Hossam Eisa

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Deputy Prime Minister and Minister of Higher Education
In office
16 July 2013 – 1 March 2014
Prime Minister Hazem Al Beblawi
Preceded by Mostafa Mussad (Minister of Higher Education)
Succeeded by Wael El-Degwi (Minister of Higher Education and Scientific Research)
Personal details
Nationality Egyptian
Political party Nasserist Party (formerly)
Constitution Party (until March 2013)
Alma mater University of Sorbonne

Hossam Eisa is an Egyptian politician and academic. He served as deputy prime minister and minister of higher education of Egypt from July 2013 until 1 March 2014.


Eisa holds a PhD in law from the University of Sorbonne in France.[1][2]


Eisa was a member of the Nasserist Party.[1] He worked as a law professor and taught at Ain Al Shams University in Egypt and at the Algerian universities.[2][3] Following the ouster of former President Hosni Mobarak, he became one of the founders of the Egyptian Initiative for Prevention of Corruption in 2011.[4] During the same period he was the attorney of Asmaa Mahfouz, an Egyptian activist who had organized the 18-day uprising, forcing the ouster of President Mobarak in February 2011.[5]

He cofounded the Constitution Party with Mohamed El Baradei in April 2012.[6] He served as the head of party's steering committee.[7] However, he left the party in March 2013 due to internal conflicts.[8]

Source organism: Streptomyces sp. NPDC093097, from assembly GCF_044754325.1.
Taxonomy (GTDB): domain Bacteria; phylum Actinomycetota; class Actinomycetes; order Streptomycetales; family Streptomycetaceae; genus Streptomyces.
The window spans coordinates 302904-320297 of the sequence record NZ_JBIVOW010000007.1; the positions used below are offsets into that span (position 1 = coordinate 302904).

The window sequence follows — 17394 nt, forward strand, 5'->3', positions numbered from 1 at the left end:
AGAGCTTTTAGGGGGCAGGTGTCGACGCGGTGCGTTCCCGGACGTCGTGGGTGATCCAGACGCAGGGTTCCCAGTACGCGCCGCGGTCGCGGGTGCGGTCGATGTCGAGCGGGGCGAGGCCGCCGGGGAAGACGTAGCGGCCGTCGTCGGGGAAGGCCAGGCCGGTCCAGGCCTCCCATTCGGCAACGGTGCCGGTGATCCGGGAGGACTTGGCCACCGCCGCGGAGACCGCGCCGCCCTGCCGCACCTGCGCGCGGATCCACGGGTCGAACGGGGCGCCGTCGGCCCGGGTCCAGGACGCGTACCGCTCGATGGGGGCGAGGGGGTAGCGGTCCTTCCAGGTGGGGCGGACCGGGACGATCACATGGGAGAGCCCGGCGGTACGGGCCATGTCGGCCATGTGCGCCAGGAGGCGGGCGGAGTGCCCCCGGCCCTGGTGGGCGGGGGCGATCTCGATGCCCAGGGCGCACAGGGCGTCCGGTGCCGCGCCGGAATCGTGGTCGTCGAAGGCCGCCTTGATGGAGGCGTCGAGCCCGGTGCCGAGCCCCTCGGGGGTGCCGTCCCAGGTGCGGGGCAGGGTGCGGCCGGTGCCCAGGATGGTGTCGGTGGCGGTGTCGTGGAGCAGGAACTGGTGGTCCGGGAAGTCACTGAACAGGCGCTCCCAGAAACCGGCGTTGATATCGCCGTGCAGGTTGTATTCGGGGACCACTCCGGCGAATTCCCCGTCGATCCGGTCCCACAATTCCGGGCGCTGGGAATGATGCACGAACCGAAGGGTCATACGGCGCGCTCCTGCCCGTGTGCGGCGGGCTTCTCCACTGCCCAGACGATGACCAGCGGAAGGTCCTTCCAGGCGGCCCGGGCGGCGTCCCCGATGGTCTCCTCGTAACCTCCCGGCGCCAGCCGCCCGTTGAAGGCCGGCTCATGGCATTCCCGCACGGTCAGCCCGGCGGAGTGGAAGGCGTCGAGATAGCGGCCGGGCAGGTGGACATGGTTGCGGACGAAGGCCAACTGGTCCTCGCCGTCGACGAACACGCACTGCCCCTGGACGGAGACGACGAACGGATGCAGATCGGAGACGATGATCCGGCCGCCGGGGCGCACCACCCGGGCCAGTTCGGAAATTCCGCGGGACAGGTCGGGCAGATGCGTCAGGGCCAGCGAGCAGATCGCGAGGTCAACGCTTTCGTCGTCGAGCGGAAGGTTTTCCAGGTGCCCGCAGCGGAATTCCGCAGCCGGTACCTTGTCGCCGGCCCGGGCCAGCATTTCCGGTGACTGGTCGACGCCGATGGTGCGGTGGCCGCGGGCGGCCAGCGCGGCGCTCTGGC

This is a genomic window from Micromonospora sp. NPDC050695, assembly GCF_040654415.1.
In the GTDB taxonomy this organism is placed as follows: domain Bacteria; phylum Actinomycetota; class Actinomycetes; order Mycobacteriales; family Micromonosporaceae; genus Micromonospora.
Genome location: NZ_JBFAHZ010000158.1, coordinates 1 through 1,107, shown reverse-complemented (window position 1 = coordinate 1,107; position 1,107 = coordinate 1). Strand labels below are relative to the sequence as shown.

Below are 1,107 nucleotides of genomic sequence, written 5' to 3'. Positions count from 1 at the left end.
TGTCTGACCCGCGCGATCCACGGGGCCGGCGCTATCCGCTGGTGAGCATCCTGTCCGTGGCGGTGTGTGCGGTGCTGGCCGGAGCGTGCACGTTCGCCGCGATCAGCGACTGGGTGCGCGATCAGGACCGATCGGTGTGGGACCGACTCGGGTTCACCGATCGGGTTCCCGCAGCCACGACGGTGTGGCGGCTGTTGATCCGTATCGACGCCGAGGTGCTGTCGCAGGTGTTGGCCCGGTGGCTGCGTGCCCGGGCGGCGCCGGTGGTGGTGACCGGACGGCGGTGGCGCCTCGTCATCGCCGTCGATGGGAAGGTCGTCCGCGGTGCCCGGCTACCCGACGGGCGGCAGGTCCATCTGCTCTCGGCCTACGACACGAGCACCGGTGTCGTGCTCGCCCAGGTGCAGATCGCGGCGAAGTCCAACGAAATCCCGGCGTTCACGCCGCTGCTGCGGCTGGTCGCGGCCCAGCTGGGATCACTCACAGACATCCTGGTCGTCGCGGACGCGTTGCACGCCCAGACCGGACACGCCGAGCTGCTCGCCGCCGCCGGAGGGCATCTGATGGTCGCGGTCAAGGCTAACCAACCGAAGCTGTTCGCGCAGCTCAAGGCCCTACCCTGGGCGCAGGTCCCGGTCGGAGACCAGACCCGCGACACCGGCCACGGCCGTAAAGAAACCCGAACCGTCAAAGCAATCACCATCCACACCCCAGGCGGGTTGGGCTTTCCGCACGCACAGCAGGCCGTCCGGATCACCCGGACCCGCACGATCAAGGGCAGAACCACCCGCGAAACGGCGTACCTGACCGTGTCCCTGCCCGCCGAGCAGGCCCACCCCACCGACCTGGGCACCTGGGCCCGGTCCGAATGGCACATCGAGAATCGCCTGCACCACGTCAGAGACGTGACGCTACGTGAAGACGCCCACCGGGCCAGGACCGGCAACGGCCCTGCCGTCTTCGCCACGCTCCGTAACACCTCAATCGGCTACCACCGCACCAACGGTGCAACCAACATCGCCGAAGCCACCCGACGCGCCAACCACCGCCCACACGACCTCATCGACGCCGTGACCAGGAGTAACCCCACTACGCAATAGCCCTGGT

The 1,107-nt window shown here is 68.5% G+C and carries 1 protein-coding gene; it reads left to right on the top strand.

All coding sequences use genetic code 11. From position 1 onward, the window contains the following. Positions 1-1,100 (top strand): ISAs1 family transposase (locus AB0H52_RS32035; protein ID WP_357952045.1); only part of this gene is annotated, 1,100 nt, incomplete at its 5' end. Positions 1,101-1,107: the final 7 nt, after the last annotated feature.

On 16 July 2013, Eisa was appointed both deputy prime minister for social justice and minister of higher education in the cabinet led by Prime Minister Hazem Al Beblawi.[1][2] He succeeded Mostafa Mussad as minister of higher education.[9] Eisa's term as cabinet member ended in February 2014 when the cabinet resigned.[10]


Ahram Online describes Eisa as a Nasserist politician.[1] During the Mohammad Morsi era, he was among the major opposition figures and he advocated for the state to play a determining role in leading the economy, criticizing neo-liberal policies of the Qandil government.[11]


  1. ^ a b c d "Who's who: Egypt's full interim Cabinet". Ahram Online. 17 July 2013. Retrieved 20 October 2013. 
  2. ^ a b c Ashraf Khaled (19 July 2013). "Academics get key posts in caretaker government". University World News (Issue no: 281). Retrieved 20 October 2013. 
  3. ^ "Military could dictate Egypt assembly form". UPI. Cairo. 22 April 2012. Retrieved 20 October 2013. 
  4. ^ Salma Wardani (20 July 2011). "Nominating a businessman as minister stirs Egyptian bad memories". Ahram Online. Retrieved 20 October 2013. 
  5. ^ Leila Fadel (18 August 2011). "Egypt's military rulers drop charges against 2 activists for criticizing military". The Washington Post. Retrieved 20 October 2013. 
  6. ^ Salma Shukrallah (28 April 2012). "ElBaradei launches Constitution Party alongside revolutionary activists and figures". Ahram Online. Retrieved 20 October 2013. 
  7. ^ Hend Kortam (22 March 2013). "Hossam Eissa leaves Al-Dostour Party". Daily News Egypt. Retrieved 20 October 2013. 
  8. ^ Tahseen Bakr (21 March 2013). "Dostour Party leader resigns in protest against corruption". Egypt Independent. Retrieved 20 October 2013. 
  9. ^ Nadia El Awady (8 June 2013). "Higher education still suffering after the revolution". University World News. Retrieved 20 October 2013. 
  10. ^ Kareem Fahim; Mayy El Sheikh (25 February 2014). "Government and Premier of Egypt Quit in Abrupt Move". The New Tork Times. Cairo. Retrieved 8 September 2014. 
  11. ^ "Leftist Opposition Figures Slam IMF Egypt Loan, Call for State-Led Economy". Ahram Online. 8 April 2013. Retrieved 20 October 2013.